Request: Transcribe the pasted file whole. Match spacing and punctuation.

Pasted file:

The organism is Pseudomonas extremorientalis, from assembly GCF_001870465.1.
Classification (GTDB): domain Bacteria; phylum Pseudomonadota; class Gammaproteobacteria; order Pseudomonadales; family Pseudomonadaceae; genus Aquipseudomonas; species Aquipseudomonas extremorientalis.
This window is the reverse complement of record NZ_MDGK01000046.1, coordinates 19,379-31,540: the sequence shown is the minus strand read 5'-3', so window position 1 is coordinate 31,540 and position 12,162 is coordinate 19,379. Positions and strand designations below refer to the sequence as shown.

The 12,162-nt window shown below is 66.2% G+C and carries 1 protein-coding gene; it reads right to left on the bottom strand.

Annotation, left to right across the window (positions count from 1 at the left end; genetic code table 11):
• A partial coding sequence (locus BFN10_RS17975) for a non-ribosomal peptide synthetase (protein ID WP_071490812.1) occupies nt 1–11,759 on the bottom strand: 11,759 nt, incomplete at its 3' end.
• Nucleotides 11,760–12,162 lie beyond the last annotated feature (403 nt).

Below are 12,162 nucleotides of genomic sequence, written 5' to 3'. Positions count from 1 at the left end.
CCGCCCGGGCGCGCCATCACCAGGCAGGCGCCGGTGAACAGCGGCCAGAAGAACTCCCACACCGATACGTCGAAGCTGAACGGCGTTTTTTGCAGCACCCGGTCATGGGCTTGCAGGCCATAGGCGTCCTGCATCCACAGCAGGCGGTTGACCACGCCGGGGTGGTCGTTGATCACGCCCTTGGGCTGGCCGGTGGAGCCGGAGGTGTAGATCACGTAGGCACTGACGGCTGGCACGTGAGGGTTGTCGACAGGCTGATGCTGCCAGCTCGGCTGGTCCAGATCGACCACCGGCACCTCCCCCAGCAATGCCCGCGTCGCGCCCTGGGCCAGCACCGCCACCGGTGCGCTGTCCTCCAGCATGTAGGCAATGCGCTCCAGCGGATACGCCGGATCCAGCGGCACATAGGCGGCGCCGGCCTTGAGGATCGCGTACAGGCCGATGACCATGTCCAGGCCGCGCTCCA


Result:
The organism is Pseudomonas extremorientalis, from assembly GCF_001870465.1.
Classification (GTDB): domain Bacteria; phylum Pseudomonadota; class Gammaproteobacteria; order Pseudomonadales; family Pseudomonadaceae; genus Aquipseudomonas; species Aquipseudomonas extremorientalis.
This window is the reverse complement of record NZ_MDGK01000046.1, coordinates 19,379-31,540: the sequence shown is the minus strand read 5'-3', so window position 1 is coordinate 31,540 and position 12,162 is coordinate 19,379. Positions and strand designations below refer to the sequence as shown.

The 12,162-nt window shown below is 66.2% G+C and carries 1 protein-coding gene; it reads right to left on the bottom strand.

Annotation, left to right across the window (positions count from 1 at the left end; genetic code table 11):
• A partial coding sequence (locus BFN10_RS17975) for a non-ribosomal peptide synthetase (protein ID WP_071490812.1) occupies nt 1–11,759 on the bottom strand: 11,759 nt, incomplete at its 3' end.
• Nucleotides 11,760–12,162 lie beyond the last annotated feature (403 nt).

Below are 12,162 nucleotides of genomic sequence, written 5' to 3'. Positions count from 1 at the left end.
CCGCCCGGGCGCGCCATCACCAGGCAGGCGCCGGTGAACAGCGGCCAGAAGAACTCCCACACCGATACGTCGAAGCTGAACGGCGTTTTTTGCAGCACCCGGTCATGGGCTTGCAGGCCATAGGCGTCCTGCATCCACAGCAGGCGGTTGACCACGCCGGGGTGGTCGTTGATCACGCCCTTGGGCTGGCCGGTGGAGCCGGAGGTGTAGATCACGTAGGCACTGACGGCTGGCACGTGAGGGTTGTCGACAGGCTGATGCTGCCAGCTCGGCTGGTCCAGATCGACCACCGGCACCTCCCCCAGCAATGCCCGCGTCGCGCCCTGGGCCAGCACCGCCACCGGTGCGCTGTCCTCCAGCATGTAGGCAATGCGCTCCAGCGGATACGCCGGATCCAGCGGCACATAGGCGGCGCCGGCCTTGAGGATCGCGTACAGGCCGATGACCATGTCCAGGCCGCGCTCCA